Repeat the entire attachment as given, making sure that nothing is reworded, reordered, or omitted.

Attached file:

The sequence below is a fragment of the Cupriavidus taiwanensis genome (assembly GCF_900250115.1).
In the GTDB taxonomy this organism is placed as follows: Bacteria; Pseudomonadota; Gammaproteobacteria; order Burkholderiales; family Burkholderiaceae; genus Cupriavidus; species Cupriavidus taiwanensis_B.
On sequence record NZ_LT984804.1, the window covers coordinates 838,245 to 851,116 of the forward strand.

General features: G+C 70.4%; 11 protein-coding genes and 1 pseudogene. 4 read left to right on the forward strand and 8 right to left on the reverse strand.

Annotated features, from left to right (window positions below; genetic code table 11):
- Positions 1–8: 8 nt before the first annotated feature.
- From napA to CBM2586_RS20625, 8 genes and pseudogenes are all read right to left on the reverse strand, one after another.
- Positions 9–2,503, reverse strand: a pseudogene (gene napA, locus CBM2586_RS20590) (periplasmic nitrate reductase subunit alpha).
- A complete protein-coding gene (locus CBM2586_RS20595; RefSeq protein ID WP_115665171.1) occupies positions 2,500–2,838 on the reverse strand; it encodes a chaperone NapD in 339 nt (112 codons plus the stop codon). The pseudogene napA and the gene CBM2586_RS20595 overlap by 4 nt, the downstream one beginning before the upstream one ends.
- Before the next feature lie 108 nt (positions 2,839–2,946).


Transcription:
The sequence below is a fragment of the Cupriavidus taiwanensis genome (assembly GCF_900250115.1).
In the GTDB taxonomy this organism is placed as follows: Bacteria; Pseudomonadota; Gammaproteobacteria; order Burkholderiales; family Burkholderiaceae; genus Cupriavidus; species Cupriavidus taiwanensis_B.
On sequence record NZ_LT984804.1, the window covers coordinates 838,245 to 851,116 of the forward strand.

General features: G+C 70.4%; 11 protein-coding genes and 1 pseudogene. 4 read left to right on the forward strand and 8 right to left on the reverse strand.

Annotated features, from left to right (window positions below; genetic code table 11):
- Positions 1–8: 8 nt before the first annotated feature.
- From napA to CBM2586_RS20625, 8 genes and pseudogenes are all read right to left on the reverse strand, one after another.
- Positions 9–2,503, reverse strand: a pseudogene (gene napA, locus CBM2586_RS20590) (periplasmic nitrate reductase subunit alpha).
- A complete protein-coding gene (locus CBM2586_RS20595; RefSeq protein ID WP_115665171.1) occupies positions 2,500–2,838 on the reverse strand; it encodes a chaperone NapD in 339 nt (112 codons plus the stop codon). The pseudogene napA and the gene CBM2586_RS20595 overlap by 4 nt, the downstream one beginning before the upstream one ends.
- Before the next feature lie 108 nt (positions 2,839–2,946).